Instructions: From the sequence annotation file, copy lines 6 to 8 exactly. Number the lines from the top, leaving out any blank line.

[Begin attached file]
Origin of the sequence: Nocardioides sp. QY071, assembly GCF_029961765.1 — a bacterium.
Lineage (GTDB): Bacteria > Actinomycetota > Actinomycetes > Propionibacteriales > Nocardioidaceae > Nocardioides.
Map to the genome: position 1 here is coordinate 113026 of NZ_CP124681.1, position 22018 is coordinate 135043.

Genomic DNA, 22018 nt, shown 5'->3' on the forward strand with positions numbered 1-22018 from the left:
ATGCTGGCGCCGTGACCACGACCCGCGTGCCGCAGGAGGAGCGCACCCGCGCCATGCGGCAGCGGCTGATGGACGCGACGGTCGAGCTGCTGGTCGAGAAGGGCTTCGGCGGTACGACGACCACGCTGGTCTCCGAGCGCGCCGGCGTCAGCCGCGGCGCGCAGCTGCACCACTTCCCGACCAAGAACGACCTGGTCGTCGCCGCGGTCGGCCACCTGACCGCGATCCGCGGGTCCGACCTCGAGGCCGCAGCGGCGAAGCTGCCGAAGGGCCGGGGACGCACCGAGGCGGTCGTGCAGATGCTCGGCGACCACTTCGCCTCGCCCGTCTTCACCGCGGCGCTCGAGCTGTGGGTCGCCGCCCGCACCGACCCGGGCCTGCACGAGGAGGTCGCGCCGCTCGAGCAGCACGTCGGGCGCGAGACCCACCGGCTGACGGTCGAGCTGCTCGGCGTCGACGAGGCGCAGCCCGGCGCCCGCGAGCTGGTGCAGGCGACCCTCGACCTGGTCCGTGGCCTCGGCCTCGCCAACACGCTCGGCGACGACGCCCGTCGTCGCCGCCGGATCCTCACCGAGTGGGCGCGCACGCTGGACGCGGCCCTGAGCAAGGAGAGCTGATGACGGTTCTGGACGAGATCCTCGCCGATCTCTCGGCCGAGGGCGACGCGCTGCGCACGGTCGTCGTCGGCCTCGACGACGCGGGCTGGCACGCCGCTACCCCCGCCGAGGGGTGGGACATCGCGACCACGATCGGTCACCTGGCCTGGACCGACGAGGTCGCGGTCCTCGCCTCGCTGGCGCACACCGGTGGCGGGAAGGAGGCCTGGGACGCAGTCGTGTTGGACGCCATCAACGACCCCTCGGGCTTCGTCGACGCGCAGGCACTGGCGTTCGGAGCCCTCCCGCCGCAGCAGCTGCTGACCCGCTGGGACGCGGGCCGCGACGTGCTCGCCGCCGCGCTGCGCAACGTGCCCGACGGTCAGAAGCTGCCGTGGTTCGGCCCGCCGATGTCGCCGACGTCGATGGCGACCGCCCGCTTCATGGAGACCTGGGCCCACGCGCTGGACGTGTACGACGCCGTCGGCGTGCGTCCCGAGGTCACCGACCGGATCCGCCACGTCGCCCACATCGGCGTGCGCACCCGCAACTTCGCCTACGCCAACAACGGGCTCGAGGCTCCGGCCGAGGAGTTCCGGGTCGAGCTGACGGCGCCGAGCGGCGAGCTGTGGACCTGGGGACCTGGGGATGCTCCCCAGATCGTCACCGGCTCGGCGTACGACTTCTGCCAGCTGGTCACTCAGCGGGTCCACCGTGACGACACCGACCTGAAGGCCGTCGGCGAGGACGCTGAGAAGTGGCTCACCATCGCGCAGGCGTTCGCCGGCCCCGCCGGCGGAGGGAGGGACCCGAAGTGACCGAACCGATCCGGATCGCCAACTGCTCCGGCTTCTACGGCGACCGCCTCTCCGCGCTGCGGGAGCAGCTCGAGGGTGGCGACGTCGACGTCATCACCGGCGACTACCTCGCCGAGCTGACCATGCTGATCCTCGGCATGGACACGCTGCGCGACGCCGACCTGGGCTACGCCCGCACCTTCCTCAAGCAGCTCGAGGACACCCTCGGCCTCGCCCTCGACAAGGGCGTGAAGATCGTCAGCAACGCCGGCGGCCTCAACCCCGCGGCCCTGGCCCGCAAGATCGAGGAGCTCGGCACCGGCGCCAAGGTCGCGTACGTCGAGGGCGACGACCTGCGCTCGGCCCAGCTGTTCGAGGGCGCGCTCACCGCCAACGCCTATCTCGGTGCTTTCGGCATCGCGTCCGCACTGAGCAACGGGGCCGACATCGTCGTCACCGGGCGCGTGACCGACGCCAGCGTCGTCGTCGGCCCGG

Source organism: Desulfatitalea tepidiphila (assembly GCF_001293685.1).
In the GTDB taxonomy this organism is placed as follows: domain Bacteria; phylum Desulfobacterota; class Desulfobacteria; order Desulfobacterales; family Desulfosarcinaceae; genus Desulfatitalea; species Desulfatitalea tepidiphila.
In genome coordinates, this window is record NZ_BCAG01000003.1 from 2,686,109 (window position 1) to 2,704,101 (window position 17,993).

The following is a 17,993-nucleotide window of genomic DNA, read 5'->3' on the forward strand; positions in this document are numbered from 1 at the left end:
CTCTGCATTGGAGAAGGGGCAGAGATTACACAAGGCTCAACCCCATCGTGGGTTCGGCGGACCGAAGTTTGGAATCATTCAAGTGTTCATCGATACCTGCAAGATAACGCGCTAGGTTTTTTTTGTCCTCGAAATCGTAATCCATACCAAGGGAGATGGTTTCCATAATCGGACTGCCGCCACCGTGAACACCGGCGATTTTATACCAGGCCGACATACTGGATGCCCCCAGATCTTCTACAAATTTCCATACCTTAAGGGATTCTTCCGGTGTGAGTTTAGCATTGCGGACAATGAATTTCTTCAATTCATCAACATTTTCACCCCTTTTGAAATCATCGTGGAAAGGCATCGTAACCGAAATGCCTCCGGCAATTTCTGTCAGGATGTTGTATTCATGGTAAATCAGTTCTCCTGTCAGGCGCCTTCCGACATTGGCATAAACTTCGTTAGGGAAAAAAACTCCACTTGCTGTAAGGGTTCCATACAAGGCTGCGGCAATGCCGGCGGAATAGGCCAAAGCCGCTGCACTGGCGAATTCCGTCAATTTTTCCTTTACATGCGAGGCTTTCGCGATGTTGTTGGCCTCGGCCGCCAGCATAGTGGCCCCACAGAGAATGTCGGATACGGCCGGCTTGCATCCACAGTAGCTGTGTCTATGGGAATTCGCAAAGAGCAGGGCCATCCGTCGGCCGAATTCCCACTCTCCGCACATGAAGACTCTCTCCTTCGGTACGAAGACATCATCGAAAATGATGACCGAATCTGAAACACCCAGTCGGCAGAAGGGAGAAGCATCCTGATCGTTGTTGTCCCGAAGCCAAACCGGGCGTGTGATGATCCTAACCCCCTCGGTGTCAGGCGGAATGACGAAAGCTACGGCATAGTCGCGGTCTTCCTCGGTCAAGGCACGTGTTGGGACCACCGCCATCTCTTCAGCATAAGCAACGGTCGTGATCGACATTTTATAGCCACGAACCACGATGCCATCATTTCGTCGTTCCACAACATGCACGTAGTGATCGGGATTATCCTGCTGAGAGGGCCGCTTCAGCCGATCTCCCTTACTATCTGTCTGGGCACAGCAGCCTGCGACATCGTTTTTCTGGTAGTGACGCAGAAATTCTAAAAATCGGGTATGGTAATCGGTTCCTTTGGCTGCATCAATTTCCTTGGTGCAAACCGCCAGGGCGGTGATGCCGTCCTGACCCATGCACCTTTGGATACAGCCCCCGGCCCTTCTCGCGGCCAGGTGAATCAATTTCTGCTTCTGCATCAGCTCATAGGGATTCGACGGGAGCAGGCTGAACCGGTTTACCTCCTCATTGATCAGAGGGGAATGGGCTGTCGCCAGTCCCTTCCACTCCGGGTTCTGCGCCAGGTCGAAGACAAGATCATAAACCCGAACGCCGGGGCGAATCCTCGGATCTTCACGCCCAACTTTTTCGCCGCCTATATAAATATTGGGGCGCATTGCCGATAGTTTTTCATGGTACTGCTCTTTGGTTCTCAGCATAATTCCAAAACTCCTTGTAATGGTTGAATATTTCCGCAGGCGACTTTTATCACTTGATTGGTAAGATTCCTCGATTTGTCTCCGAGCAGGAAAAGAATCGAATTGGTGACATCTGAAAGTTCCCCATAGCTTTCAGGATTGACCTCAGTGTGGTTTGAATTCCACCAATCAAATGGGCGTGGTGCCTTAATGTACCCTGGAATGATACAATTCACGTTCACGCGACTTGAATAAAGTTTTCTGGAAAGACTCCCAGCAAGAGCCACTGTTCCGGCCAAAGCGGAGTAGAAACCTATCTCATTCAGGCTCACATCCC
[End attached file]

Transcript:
Source organism: Desulfatitalea tepidiphila (assembly GCF_001293685.1).
In the GTDB taxonomy this organism is placed as follows: domain Bacteria; phylum Desulfobacterota; class Desulfobacteria; order Desulfobacterales; family Desulfosarcinaceae; genus Desulfatitalea; species Desulfatitalea tepidiphila.
In genome coordinates, this window is record NZ_BCAG01000003.1 from 2,686,109 (window position 1) to 2,704,101 (window position 17,993).